June 14, 2011 at 4:04 pm | Report abuse |
  4. tommas

    >60% of the cartel's profits come from cannabis.. This is america's fault for the prohibition of cannabis!! Thousands of people die so the alcohol and pharmaceutical profits are maximized in this country.

    June 14, 2011 at 12:25 pm | Report abuse |
  5. Luke

    This is the bloodiest place in the world. Don't believe it? Just google: mexican war victims. You will be a believer, trust me. I saw a picture the other day of a man's head beaten in, another man skinned from his head down to his stomach – hands chopped off with lumps of flesh...very disturbing

    June 14, 2011 at 12:26 pm | Report abuse |
    • It's Too Simple That Congress Would Never Do It

      No thanks Luke. I will take your word for it.

      June 14, 2011 at 4:20 pm | Report abuse |
    • Hugh Man


      June 17, 2011 at 2:11 pm | Report abuse |
  6. TooSimple?

    I recall a chain-smoker once talked about how great apple-vinegar was to help get the phlem out of his chest. He was maybe 35 – 40 yrs old. I was perplexed and sarcastically said, "I guess not smoking is out of the question, because that would stop the phlem altogether". He looked at me like I was some kind of idiot. I guess stop doing drugs is out of the question as well. What would cartels fight about if there were no clients? It is foolish to think the answer is that simple. We need a stronger motivator than our own will.

    June 14, 2011 at 12:37 pm | Report abuse |
    • Bob from Pittsburgh

      Right on the money... You my friend understand.. most Americans would be the smoker on your story..

      June 14, 2011 at 2:41 pm | Report abuse |
    • anselmo

      So true, and more Mexicans will keep crossing our borders while more Americans keep crying for more unemployment rather than each finding a solution to their problems.

      June 14, 2011 at 4:01 pm | Report abuse |
    • a non-smoker

      If people would just stop using drugs the cartels could ship 600 tons of dope in 1 shipment and it wouldn't matter. Stop using drugs America it won't make anything go away it'll just make it worse. Am I that naive?????

      June 14, 2011 at 4:08 pm | Report abuse |
  7. Terry Hale Aspen, Co

    There is no way to take a 27 year old carrer criminal with a BMW, penthouse in Acapuldo and 3 girlfriends, who makes
    several hundred thousand dollars a year, and turn him into a law abiding bank teller with a bicycle who makes 15,000 a year, just because you legalize marijuana. He will, and has already. turned to other types of crime to supplement his income. Legalizing drugs will help, but it won't turn carreer criminals into ordinary citizens. The bad guys need to be encarcerated or killed, that is the simple truth. America must take responsibility for it's having ignorned the drug trade for so long, as if it is no big deal. It is a very big deal and our demand for drugs is destroying Mexico at high rate of speed.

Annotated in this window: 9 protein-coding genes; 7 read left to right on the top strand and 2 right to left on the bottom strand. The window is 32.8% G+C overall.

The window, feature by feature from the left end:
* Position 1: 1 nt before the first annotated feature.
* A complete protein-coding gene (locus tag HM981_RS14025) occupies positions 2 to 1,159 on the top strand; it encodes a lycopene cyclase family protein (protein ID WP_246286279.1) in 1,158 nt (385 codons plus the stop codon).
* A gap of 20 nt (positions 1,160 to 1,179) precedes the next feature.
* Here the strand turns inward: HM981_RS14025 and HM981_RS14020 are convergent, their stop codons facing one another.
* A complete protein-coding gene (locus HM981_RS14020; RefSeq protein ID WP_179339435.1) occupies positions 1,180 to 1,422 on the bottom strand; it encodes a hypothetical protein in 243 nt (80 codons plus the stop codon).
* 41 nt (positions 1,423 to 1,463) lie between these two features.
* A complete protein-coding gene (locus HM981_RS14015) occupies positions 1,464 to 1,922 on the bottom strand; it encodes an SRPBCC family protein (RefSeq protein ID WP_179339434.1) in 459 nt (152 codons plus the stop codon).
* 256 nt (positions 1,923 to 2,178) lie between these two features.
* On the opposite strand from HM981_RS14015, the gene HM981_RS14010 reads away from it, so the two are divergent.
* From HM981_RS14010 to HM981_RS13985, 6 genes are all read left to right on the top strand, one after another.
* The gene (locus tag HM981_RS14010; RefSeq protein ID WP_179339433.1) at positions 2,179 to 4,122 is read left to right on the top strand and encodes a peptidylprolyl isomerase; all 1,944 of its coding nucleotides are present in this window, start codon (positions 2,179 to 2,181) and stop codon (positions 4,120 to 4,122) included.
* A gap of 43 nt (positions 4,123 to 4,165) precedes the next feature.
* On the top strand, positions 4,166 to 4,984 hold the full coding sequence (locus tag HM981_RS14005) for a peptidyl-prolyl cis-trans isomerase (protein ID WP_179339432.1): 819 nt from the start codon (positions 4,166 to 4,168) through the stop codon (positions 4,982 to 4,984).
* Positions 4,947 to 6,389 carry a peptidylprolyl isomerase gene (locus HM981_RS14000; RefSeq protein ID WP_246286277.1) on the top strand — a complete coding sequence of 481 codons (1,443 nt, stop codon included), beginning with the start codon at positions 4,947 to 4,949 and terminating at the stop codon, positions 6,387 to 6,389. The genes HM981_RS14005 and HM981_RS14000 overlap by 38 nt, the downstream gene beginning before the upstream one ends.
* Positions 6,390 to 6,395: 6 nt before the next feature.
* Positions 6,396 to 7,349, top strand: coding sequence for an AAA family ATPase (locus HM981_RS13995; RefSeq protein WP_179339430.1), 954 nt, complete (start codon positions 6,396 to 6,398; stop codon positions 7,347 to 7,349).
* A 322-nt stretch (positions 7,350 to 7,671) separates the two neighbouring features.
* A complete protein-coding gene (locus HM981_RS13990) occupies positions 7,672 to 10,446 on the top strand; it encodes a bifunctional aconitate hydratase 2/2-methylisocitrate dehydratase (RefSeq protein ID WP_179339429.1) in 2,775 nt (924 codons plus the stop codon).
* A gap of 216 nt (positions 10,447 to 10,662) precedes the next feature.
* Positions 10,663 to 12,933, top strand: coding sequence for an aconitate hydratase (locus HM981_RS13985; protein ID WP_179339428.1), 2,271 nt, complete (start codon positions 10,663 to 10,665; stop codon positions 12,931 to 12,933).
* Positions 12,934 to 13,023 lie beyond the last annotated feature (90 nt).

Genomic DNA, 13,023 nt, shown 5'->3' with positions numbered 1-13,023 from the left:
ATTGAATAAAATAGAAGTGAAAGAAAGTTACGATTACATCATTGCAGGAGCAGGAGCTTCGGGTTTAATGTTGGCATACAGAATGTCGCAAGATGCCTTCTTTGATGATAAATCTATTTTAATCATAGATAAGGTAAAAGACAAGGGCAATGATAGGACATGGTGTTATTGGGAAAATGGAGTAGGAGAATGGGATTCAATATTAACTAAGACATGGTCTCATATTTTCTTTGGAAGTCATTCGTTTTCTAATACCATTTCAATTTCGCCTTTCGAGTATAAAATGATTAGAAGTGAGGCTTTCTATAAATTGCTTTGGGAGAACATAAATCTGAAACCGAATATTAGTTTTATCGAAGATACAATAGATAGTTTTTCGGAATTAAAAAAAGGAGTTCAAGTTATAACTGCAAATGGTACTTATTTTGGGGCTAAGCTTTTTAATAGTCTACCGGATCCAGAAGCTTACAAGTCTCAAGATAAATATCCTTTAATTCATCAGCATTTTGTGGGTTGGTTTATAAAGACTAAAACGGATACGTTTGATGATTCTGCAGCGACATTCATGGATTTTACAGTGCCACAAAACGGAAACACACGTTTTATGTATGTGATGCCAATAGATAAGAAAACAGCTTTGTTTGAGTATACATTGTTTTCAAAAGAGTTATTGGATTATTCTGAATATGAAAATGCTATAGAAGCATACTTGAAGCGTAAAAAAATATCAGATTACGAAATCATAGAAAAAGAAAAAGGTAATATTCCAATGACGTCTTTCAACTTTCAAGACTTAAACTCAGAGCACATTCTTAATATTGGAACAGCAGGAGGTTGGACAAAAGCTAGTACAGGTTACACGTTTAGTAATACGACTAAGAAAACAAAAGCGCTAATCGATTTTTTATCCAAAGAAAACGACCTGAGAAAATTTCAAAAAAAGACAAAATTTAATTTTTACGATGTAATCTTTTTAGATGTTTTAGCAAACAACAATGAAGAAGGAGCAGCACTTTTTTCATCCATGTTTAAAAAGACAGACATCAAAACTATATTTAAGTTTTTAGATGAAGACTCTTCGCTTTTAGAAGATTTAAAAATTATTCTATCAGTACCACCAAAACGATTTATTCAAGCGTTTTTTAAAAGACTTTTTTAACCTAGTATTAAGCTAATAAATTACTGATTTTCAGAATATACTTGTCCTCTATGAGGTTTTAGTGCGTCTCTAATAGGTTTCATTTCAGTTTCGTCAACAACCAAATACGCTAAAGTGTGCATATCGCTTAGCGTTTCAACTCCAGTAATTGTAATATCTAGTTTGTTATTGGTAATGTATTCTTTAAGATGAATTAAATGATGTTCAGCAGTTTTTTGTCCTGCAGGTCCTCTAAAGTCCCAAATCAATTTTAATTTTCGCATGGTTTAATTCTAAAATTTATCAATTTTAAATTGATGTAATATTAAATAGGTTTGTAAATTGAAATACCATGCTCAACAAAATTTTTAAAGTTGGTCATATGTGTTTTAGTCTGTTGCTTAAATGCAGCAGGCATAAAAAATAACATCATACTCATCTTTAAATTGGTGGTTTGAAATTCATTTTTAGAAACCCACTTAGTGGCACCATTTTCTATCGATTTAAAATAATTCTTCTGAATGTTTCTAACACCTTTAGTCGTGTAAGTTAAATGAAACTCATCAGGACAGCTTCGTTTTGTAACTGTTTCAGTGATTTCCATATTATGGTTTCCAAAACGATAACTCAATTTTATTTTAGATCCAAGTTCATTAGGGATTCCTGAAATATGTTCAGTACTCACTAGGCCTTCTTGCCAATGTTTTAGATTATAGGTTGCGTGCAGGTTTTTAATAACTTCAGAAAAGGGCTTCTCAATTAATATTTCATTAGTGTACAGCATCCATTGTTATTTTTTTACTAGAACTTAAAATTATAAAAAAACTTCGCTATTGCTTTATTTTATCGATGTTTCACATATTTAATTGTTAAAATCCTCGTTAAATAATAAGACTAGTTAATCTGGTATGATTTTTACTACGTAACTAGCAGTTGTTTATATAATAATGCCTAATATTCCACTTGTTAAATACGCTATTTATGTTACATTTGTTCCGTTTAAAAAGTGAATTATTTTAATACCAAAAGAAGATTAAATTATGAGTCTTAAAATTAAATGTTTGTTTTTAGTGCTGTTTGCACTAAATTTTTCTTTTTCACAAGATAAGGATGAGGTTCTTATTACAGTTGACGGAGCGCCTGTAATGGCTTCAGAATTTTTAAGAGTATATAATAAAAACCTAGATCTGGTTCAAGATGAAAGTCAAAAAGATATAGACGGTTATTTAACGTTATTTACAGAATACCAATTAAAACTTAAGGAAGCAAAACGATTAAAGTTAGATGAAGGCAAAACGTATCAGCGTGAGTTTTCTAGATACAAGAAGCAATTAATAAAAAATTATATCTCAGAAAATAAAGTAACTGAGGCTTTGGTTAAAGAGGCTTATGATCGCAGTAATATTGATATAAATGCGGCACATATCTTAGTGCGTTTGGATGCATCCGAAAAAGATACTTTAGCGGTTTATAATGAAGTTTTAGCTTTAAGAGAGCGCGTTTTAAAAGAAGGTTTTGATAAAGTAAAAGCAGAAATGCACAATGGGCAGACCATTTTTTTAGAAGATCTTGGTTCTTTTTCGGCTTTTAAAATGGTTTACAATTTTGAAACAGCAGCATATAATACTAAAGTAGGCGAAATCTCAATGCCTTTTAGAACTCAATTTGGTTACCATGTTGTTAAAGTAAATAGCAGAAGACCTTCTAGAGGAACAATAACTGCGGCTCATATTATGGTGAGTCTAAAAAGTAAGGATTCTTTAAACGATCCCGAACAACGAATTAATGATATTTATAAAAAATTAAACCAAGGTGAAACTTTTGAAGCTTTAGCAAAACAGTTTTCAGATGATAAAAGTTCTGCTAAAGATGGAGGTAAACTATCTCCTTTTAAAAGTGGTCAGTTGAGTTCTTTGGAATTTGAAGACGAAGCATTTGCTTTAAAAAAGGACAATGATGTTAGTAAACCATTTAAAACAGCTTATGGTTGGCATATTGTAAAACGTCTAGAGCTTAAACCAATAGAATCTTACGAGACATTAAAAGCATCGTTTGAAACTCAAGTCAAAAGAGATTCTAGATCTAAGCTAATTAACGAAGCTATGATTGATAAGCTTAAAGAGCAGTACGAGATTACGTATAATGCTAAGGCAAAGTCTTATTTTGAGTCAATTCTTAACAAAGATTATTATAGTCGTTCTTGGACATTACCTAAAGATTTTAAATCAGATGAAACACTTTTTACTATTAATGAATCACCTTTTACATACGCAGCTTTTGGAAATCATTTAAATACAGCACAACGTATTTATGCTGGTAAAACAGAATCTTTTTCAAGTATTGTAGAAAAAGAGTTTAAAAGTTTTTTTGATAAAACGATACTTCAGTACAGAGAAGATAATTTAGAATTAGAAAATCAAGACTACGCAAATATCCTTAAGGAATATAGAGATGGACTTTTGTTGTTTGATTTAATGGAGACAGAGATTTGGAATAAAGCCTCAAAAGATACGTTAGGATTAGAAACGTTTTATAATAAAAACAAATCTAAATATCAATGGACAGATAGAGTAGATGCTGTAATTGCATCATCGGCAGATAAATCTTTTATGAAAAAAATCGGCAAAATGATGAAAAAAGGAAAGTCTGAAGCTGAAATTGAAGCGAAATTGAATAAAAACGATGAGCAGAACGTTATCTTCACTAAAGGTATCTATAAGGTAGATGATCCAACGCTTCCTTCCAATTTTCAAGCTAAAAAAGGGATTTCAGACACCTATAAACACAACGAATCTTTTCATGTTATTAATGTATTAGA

We are very big on worrying about the unintended consequences of development on some rare breed of mouse but totally comfortable ignoring the unintended consequeces of the human destruction of an entire country from the drug trade our demand has created. Hawaii and California produce huge amounts of marajuana. We know where it is grown, and who grows it. We do absolutely nothing about it at all and have the audacity to criticise Mexico for its lawlessness. Wake up people!

    June 14, 2011 at 1:12 pm | Report abuse |
    • Bear

      Rather than spending more money hunting down marijuana crops, it'd be a better idea to invest that money in a system of regulation and control of the sale and possession of marijuana.

      Everyone is always willing to forget alcohol Prohibition. What happened to the gangs who were peddling alcohol? They may have moved to "other crime" but their influence was DRASTICALLY reduced.

      June 14, 2011 at 1:17 pm | Report abuse |
    • tommas

      "The bad guys need to be encarcerated or killed, that is the simple truth." With a demand for drugs that will never go away all that will do is create new job openings.

      June 14, 2011 at 1:56 pm | Report abuse |
    • anselmo

      Very well put, America & Mexico need to wake up! Self serving government will not concern themselves with the common mans plight.

      June 14, 2011 at 3:57 pm | Report abuse |
    • Hugh Man

      Put down your Coors, and stop being a twit, There would be no "DEMAND" If our peaceful citizens were allowed to cultivate it themselves for there own consumption!

      June 17, 2011 at 2:17 pm | Report abuse |
  8. bkattic

    Dont kid yourself... the thugs running the cartel business want you to be distracted with other world problems
    and ignore what is going on just across the border with Mexico. These cartel cowards, who prey on the week
    and bring the war to the civilian populations and small Mexican towns to to all be rooted out and sent to
    prison... in an isolated cell. They are the enemy of the great Mexican culture that is now being destroyed by
    money, drugs, and greed for power. For these drug gangs its about power, and they are trying to spread their influence.... HOPING YOU WON'T NOTICE.. they are a dangerous plague ...that is spreading like locusts. They must be
    confronted and the civilian population of Mexico must stand together and say: "ENOUGH IS ENOUGH" !!! ...and take back their cities and towns.

    June 14, 2011 at 1:14 pm | Report abuse |
  9. RobertCal

    This is part of the story of US and Mexican underground economies and international trades. We trade Mexican drugs with our home-made guns. Mexican cartels like our fine US guns and after-sale services, let alone weak US$. US National Rifle Association will soon establish a Mexican branch, helping to market our finely manufactured US killing tools.